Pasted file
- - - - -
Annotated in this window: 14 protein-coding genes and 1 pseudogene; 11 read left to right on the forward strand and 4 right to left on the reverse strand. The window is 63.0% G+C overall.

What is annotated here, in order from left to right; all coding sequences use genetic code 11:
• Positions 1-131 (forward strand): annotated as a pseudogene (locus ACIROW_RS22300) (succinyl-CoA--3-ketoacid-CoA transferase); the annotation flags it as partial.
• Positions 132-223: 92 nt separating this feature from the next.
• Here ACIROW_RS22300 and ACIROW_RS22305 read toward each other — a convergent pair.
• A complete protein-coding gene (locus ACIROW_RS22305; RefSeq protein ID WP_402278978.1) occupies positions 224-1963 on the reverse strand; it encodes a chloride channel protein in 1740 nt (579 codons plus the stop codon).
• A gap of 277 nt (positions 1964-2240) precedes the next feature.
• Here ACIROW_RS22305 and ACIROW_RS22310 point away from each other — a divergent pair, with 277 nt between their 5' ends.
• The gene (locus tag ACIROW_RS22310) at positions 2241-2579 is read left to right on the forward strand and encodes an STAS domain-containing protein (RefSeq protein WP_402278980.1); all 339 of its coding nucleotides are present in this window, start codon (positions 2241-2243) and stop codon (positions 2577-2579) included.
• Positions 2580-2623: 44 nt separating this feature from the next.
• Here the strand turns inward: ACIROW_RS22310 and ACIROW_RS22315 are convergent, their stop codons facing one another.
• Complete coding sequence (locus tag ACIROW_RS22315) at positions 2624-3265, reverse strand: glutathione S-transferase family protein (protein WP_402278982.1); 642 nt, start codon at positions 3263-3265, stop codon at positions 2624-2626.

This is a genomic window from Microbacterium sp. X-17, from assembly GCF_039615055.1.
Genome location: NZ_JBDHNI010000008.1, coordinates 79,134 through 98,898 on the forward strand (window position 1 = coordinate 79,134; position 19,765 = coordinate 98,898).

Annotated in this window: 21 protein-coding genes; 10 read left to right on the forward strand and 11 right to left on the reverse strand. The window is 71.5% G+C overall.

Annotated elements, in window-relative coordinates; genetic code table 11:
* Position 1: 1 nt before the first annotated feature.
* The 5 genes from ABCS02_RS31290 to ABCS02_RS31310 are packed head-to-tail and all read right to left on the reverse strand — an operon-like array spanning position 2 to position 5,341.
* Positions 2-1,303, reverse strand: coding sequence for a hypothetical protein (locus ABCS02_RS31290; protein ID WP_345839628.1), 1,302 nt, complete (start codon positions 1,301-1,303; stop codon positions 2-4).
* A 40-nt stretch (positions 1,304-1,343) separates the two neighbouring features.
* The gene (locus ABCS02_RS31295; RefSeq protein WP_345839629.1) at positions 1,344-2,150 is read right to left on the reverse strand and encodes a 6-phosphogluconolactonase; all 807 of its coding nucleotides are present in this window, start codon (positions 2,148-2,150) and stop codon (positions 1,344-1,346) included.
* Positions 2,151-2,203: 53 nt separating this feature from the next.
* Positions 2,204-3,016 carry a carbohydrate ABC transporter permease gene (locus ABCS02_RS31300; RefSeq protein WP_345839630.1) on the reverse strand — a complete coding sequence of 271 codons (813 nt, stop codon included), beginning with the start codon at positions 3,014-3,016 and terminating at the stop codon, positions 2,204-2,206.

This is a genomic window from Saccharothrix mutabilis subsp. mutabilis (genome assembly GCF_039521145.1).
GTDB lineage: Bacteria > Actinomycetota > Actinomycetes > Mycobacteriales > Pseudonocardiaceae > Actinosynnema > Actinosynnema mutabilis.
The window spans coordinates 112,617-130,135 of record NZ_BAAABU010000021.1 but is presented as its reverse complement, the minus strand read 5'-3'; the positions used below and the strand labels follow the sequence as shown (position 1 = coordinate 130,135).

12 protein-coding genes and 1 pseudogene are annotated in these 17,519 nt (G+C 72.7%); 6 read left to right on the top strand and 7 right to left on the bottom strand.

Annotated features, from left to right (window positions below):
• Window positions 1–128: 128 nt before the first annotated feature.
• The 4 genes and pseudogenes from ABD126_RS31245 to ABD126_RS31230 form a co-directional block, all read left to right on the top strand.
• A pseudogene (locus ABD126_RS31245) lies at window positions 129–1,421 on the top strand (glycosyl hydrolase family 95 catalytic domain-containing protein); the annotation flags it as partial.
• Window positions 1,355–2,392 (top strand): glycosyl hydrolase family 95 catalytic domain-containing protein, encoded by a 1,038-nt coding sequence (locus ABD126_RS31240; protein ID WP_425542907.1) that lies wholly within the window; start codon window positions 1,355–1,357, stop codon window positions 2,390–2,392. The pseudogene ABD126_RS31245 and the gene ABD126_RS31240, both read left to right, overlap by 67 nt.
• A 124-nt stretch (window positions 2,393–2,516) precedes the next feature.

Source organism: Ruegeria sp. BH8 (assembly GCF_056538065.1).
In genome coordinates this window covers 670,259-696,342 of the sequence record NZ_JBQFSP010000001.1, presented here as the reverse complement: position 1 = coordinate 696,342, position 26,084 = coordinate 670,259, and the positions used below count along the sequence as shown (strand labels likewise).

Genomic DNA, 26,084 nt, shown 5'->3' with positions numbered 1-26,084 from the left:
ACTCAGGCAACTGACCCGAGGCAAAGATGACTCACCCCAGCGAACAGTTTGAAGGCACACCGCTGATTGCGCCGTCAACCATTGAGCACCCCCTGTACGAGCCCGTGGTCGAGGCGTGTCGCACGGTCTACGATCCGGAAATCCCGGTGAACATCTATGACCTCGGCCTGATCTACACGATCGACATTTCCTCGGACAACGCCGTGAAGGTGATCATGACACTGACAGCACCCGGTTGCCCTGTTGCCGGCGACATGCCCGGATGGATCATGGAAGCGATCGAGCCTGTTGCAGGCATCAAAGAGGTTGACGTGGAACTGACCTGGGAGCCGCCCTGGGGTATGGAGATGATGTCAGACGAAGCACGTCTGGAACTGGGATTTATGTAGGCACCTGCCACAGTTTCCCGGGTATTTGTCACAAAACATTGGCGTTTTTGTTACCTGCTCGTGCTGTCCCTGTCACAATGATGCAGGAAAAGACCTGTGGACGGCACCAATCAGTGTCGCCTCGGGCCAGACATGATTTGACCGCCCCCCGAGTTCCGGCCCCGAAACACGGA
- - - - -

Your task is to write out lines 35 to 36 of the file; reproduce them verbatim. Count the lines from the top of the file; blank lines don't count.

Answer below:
In genome coordinates this window covers 670,259-696,342 of the sequence record NZ_JBQFSP010000001.1, presented here as the reverse complement: position 1 = coordinate 696,342, position 26,084 = coordinate 670,259, and the positions used below count along the sequence as shown (strand labels likewise).

Genomic DNA, 26,084 nt, shown 5'->3' with positions numbered 1-26,084 from the left: